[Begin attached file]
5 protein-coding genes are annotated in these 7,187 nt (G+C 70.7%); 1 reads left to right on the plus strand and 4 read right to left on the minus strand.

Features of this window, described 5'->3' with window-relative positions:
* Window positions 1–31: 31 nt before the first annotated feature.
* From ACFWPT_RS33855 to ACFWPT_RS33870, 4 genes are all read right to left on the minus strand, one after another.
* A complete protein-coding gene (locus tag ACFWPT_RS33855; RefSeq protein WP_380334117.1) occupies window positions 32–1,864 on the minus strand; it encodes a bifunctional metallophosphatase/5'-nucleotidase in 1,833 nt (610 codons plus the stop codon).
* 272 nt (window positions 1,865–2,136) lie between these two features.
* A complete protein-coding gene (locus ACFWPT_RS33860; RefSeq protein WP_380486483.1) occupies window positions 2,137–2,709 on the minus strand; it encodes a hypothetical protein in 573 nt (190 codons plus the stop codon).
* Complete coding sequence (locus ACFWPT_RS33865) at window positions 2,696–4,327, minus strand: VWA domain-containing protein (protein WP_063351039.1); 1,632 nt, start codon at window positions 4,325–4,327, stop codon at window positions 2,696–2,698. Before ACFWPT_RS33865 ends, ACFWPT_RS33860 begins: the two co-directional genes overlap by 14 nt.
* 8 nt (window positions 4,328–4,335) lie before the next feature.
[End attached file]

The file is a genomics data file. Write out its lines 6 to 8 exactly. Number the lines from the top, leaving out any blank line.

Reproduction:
* 272 nt (window positions 1,865–2,136) lie between these two features.
* A complete protein-coding gene (locus ACFWPT_RS33860; RefSeq protein WP_380486483.1) occupies window positions 2,137–2,709 on the minus strand; it encodes a hypothetical protein in 573 nt (190 codons plus the stop codon).
* Complete coding sequence (locus ACFWPT_RS33865) at window positions 2,696–4,327, minus strand: VWA domain-containing protein (protein WP_063351039.1); 1,632 nt, start codon at window positions 4,325–4,327, stop codon at window positions 2,696–2,698. Before ACFWPT_RS33865 ends, ACFWPT_RS33860 begins: the two co-directional genes overlap by 14 nt.